In this Unveiling Series, we are cultivating the ability to see beyond the veils that entangle our attention and blind us to the joy of being fully present in this moment just as it is, whatever is going on in our lives.
So far we have focused on understanding the metaphor of veils. Now, in this post, I offer a guided meditation that helps us cultivate the ability to see through our veils and even let them drift away. Through this traditional Buddhist Insight meditation practice, we will discover that we have the capacity to be fully present and understand the nature of being.
When I lead my class in meditation, I sometimes draw attention to the inside of the mouth, noticing each of the elements: the earth element in the solid surfaces of teeth, tongue, and roof of the mouth; the water element in the moisture in the mouth; the fire element in the warmth in the mouth; and the air element in the breath. Students find this very helpful to let go of thinking, thinking and stay present with sensation. But this is just a taste 😉 of a full-blown traditional Buddhist exploration of the elements. And anchoring awareness is just one of the benefits of this practice.
Focusing on the elements offers us a deep understanding of the true nature of reality: ever-changing, insubstantial, and intrinsically interconnected. For those new to Buddhism, this might ring some alarm bells. I don’t want things to change! (Until I desperately do want things to change!) I don’t want to be reminded that this body and everything else in my life is subtly and sometimes suddenly falling apart! And I want to maintain my distance from the rest of the world! (Except for chosen people and pets.) This “I, me, mine” is, well, mine! And I like it that way!
This is not a practice that threatens you, only one that alleviates the suffering caused by constantly feeling the need to fortify the fortress of a separate-seeming self and believing that happiness can be had by holding on tight. The practice does help to soften and dissolve the blinding veils of belief that cause endless suffering.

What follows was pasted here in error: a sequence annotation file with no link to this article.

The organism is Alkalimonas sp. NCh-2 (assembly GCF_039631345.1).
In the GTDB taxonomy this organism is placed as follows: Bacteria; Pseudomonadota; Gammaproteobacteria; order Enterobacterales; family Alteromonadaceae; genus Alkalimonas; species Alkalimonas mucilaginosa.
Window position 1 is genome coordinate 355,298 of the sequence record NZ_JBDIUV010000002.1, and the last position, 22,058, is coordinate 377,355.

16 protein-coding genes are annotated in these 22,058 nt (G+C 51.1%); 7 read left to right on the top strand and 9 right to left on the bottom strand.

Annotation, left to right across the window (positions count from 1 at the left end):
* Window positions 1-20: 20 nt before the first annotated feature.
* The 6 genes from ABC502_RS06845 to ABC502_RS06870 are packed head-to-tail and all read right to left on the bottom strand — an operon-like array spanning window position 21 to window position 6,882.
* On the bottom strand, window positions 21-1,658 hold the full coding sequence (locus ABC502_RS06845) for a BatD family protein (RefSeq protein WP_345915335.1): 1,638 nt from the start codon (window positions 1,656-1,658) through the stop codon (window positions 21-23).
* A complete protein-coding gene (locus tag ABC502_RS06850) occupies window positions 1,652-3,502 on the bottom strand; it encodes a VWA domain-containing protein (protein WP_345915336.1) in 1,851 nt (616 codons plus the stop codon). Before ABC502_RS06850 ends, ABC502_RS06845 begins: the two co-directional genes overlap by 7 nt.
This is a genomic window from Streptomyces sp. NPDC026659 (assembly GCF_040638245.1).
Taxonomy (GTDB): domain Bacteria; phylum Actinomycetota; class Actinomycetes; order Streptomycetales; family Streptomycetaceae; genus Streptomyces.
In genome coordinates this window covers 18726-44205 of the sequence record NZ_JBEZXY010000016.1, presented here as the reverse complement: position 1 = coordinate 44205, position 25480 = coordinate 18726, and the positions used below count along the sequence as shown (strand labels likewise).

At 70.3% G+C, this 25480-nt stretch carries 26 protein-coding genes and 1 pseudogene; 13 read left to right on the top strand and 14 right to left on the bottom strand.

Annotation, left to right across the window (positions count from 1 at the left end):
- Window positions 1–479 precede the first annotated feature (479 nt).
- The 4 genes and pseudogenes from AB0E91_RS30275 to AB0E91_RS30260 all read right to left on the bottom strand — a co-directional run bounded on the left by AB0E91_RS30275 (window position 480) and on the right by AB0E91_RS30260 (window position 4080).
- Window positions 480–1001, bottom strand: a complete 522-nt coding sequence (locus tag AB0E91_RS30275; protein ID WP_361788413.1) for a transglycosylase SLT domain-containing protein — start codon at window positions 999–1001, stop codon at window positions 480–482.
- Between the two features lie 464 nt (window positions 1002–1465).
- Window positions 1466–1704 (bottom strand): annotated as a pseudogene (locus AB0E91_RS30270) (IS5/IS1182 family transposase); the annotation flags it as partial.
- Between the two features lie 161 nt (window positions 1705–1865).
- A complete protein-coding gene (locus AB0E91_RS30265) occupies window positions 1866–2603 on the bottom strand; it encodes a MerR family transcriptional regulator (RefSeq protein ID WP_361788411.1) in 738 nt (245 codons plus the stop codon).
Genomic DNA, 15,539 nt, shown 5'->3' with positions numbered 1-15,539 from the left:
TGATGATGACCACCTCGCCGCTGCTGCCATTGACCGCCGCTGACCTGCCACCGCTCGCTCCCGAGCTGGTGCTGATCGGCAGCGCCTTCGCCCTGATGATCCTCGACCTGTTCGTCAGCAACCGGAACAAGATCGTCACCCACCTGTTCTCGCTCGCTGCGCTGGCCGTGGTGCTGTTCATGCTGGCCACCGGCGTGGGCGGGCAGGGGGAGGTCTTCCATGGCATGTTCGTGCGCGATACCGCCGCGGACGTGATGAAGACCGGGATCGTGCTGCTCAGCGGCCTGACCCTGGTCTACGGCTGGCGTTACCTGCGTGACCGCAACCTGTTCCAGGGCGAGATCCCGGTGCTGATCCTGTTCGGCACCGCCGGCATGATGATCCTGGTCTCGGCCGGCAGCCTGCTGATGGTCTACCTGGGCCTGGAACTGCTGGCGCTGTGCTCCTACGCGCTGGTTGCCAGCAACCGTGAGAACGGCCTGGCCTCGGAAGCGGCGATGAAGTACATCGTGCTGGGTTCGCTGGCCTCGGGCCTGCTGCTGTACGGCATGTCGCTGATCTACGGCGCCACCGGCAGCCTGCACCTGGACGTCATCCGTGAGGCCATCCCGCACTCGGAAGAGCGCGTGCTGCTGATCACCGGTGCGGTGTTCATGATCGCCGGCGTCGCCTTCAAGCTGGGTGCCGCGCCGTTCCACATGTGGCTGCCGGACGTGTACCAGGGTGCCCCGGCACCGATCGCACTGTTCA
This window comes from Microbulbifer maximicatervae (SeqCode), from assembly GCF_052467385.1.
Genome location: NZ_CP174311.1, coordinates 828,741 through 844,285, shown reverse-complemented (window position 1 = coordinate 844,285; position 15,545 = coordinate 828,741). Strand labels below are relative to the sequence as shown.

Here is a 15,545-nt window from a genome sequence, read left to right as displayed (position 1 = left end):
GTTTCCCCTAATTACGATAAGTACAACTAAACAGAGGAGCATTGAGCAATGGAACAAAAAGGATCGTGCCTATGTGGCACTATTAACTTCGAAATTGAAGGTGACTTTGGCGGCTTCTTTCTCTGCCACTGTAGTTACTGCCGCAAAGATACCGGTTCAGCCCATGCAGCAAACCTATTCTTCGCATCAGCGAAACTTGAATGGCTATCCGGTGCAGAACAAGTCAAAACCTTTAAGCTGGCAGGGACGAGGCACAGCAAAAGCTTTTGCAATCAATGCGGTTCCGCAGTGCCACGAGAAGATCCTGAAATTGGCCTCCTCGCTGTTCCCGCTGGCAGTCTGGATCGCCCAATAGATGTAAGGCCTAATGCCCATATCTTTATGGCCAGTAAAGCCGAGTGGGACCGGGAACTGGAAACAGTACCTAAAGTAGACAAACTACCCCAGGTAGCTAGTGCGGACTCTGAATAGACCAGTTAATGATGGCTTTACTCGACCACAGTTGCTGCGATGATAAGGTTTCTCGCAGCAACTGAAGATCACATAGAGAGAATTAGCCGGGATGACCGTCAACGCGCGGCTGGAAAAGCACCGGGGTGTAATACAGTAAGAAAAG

This traditional meditation on the elements is usually saved for retreats where there is sufficient time to explore each one. But since few retreats are being offered, I decided the next best thing would be to explore one element at a time, beginning with the earth element. This guided meditation activates the senses and the imagination. So set aside some quiet time, take a seated position, and let’s explore!
EARTH ELEMENT GUIDED MEDITATION
We so often hold ourselves apart, decorated in veils of identity, when there is no separation. This body we call ‘me’ made of the same stuff. Much of it is earth elements, and just like all the other earth elements, it is subject to change. Our veils of resistance to the nature of impermanence only blind us from the beauty of this truth, trying to convince us that we and all we care about are uniquely permanent. My students had interesting responses to this experience. I would love to hear yours. Please comment below.
I will end with a poem I wrote years ago:
Ode to Japanese Maple in College Courtyard
My hand upon your trunk, a kindred hum,
Earthy greetings rise from your roots
Sunny salutations as your leaves
flutter brushing cheek and inner arm
My roaming hands stroke your limbs
The rough on rough of kindred skin
I rub the rounds of your old wounds
and feel guilt for all my pruning
curse my need to impose my sense
of order on those whose nature
is to grow in symbiotic celebration
of earth and light and rain
Get lost in excuses: This is not my tree
These wounds are not my doing
You interrupt me quizzically:
Who is this ‘my’ this ‘you’ this ‘tree?’
Words throw up fences, cages
make no sense, can’t engage us
I reach my arm along a limb
My side aligns to sink within
I breathe out, you breathe in
You breathe out, I breathe in
Know only this: we are kin.
— Stephanie Noble